The outlook for the asset class is positive. Interest rates appear set to remain at low levels for a sustained period of time, which should prove supportive of defensive and interest-rate sensitive sectors such as utilities and towers.
Government attempts to improve weak economic fundamentals through infrastructure and green energy stimulus plans are also likely to benefit many global listed infrastructure firms. In particular, the ongoing repair and replacement of old energy transmission and distribution grids, along with the accelerating build-out of renewables, should represent a steady source of utility earnings growth over long time frames.
A slow or uneven economic recovery would also favour structural themes – such as investment in mobile phone networks to support ever-increasing demand for mobile data - over cyclical growth opportunities.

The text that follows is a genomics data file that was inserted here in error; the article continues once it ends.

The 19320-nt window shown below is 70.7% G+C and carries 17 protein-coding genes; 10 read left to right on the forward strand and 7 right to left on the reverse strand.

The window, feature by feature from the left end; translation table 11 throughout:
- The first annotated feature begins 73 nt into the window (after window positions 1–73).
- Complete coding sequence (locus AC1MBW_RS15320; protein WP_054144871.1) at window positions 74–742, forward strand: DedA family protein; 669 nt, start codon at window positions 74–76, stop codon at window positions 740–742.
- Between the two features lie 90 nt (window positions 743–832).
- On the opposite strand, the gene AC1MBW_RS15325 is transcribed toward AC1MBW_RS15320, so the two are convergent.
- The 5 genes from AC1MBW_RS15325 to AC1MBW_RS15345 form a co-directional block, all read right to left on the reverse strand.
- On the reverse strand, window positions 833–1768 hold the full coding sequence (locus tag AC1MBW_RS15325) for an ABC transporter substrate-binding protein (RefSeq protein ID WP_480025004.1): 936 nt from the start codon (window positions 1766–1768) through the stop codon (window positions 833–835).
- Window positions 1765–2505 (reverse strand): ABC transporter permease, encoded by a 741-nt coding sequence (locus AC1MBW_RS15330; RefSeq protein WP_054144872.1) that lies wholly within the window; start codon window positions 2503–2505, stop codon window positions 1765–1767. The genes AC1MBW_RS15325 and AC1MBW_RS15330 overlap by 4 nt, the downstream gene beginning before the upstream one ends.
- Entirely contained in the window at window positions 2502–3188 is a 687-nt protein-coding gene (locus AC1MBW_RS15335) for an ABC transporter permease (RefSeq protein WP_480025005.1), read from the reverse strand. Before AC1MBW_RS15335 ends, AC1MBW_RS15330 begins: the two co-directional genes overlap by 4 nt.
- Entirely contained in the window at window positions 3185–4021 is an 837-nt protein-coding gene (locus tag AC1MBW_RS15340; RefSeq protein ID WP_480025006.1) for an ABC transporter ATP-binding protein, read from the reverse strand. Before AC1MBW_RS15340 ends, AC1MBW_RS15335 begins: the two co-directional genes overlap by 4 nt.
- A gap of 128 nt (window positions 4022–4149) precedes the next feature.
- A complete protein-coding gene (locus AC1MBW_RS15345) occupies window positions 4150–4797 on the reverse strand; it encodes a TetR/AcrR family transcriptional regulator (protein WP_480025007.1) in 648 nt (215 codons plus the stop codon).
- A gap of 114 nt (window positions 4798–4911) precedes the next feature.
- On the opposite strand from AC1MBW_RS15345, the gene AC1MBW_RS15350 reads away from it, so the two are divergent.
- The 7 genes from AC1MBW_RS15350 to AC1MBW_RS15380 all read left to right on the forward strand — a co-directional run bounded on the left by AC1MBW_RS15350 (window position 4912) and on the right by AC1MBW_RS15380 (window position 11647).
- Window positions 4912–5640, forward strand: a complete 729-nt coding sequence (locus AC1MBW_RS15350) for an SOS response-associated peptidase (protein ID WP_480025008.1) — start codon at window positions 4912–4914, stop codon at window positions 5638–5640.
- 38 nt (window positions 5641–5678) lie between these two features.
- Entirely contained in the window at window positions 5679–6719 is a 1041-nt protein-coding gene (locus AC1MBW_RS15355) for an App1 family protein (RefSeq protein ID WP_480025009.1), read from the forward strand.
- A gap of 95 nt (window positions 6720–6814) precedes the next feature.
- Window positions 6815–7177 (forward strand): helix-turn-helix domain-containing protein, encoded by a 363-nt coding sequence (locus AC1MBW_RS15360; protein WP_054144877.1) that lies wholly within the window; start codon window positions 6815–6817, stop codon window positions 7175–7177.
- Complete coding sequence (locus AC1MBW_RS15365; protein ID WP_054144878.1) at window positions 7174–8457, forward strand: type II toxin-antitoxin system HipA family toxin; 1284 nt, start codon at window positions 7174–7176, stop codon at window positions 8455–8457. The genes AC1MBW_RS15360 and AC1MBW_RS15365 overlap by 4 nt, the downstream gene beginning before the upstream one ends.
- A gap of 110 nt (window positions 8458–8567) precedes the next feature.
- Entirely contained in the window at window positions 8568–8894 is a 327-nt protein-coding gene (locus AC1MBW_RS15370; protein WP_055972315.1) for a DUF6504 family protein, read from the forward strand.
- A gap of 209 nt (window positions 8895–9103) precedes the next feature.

Further, while the timing remains hard to predict, there is also scope for gradual recovery in traffic / passenger volumes for coronavirus-impacted infrastructure sectors such as toll roads, airports and passenger rail, as vaccines are delivered.
In addition, financial market pessimism towards global listed infrastructure over the past year - and optimism towards higher risk assets – has driven an increase in intrinsic value opportunities across the asset class, which bodes well for global listed infrastructure performance in 2021.
1 Performance is based on the VCC Class VI Acc share class, expressed in USD, net of fees.
^ MSCI World Net Total Return Index, USD.
All stock and sector performance data expressed in local currency terms. Source: Bloomberg.